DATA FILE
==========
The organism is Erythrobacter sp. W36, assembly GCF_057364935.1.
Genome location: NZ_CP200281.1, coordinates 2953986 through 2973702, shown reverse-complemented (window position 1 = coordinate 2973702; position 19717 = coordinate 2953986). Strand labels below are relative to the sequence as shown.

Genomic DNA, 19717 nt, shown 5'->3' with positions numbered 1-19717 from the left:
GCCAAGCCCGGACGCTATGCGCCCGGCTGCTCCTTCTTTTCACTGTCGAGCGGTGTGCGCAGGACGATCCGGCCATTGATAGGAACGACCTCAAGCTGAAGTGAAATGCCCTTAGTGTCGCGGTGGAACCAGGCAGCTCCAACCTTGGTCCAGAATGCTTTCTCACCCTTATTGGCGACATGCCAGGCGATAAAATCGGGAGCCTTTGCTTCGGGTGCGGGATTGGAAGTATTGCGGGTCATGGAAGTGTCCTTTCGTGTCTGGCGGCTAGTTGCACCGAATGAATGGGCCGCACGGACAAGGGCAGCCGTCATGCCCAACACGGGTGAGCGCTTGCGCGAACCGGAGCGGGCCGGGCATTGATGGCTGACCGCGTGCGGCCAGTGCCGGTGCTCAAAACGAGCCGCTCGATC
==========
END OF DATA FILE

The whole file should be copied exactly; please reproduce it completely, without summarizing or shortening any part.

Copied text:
The organism is Erythrobacter sp. W36, assembly GCF_057364935.1.
Genome location: NZ_CP200281.1, coordinates 2953986 through 2973702, shown reverse-complemented (window position 1 = coordinate 2973702; position 19717 = coordinate 2953986). Strand labels below are relative to the sequence as shown.

Genomic DNA, 19717 nt, shown 5'->3' with positions numbered 1-19717 from the left:
GCCAAGCCCGGACGCTATGCGCCCGGCTGCTCCTTCTTTTCACTGTCGAGCGGTGTGCGCAGGACGATCCGGCCATTGATAGGAACGACCTCAAGCTGAAGTGAAATGCCCTTAGTGTCGCGGTGGAACCAGGCAGCTCCAACCTTGGTCCAGAATGCTTTCTCACCCTTATTGGCGACATGCCAGGCGATAAAATCGGGAGCCTTTGCTTCGGGTGCGGGATTGGAAGTATTGCGGGTCATGGAAGTGTCCTTTCGTGTCTGGCGGCTAGTTGCACCGAATGAATGGGCCGCACGGACAAGGGCAGCCGTCATGCCCAACACGGGTGAGCGCTTGCGCGAACCGGAGCGGGCCGGGCATTGATGGCTGACCGCGTGCGGCCAGTGCCGGTGCTCAAAACGAGCCGCTCGATC